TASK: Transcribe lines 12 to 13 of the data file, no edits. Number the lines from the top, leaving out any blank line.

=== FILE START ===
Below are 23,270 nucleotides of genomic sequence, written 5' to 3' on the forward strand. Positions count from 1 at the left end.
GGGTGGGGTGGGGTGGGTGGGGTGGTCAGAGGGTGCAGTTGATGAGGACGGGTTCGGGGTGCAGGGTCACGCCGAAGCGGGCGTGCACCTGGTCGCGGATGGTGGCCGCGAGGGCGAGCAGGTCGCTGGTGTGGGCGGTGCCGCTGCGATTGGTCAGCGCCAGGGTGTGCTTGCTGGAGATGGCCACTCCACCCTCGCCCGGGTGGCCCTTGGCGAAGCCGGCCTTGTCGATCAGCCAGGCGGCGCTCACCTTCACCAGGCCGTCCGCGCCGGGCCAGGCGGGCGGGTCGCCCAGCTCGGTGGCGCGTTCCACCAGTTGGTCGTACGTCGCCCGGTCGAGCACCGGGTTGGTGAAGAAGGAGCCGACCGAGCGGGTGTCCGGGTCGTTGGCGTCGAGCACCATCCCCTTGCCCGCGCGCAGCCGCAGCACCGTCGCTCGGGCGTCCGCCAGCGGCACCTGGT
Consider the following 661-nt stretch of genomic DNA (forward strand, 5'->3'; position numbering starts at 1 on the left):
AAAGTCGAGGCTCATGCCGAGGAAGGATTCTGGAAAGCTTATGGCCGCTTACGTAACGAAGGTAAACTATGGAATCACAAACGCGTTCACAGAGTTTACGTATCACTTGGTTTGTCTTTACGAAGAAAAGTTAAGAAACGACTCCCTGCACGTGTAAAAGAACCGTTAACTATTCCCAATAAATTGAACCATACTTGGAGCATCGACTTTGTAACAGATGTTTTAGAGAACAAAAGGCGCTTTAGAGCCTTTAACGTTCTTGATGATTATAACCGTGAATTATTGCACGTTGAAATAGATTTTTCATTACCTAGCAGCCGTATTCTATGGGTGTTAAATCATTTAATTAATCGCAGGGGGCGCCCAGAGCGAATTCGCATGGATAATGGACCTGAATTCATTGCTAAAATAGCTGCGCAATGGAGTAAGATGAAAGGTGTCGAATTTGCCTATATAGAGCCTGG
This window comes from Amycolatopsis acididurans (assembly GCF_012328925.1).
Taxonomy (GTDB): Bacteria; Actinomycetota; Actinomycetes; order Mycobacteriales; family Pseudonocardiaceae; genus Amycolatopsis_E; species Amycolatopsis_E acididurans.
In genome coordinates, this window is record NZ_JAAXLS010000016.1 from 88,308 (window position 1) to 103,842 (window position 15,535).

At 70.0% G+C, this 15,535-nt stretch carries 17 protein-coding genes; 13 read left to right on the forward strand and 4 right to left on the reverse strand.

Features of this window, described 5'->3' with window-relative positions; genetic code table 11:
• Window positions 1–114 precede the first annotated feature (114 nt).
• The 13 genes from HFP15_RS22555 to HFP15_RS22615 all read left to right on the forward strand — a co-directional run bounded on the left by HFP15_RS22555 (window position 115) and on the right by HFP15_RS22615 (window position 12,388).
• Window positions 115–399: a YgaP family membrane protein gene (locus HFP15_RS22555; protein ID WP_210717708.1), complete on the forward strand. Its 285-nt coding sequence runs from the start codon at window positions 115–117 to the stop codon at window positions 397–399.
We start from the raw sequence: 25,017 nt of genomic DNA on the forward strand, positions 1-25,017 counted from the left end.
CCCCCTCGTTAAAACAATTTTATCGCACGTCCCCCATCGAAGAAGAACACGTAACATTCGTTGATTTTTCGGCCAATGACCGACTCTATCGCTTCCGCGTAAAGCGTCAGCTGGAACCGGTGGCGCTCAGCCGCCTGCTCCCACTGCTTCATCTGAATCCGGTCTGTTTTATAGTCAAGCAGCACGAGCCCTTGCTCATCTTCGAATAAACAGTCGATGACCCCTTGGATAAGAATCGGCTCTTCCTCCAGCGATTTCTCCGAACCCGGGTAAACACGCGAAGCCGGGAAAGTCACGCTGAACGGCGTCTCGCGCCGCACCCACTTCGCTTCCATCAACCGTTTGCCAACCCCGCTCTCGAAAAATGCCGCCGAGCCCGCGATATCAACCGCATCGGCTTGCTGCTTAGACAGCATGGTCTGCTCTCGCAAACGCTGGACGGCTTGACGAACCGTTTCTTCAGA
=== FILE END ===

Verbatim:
• Window positions 115–399: a YgaP family membrane protein gene (locus HFP15_RS22555; protein ID WP_210717708.1), complete on the forward strand. Its 285-nt coding sequence runs from the start codon at window positions 115–117 to the stop codon at window positions 397–399.
We start from the raw sequence: 25,017 nt of genomic DNA on the forward strand, positions 1-25,017 counted from the left end.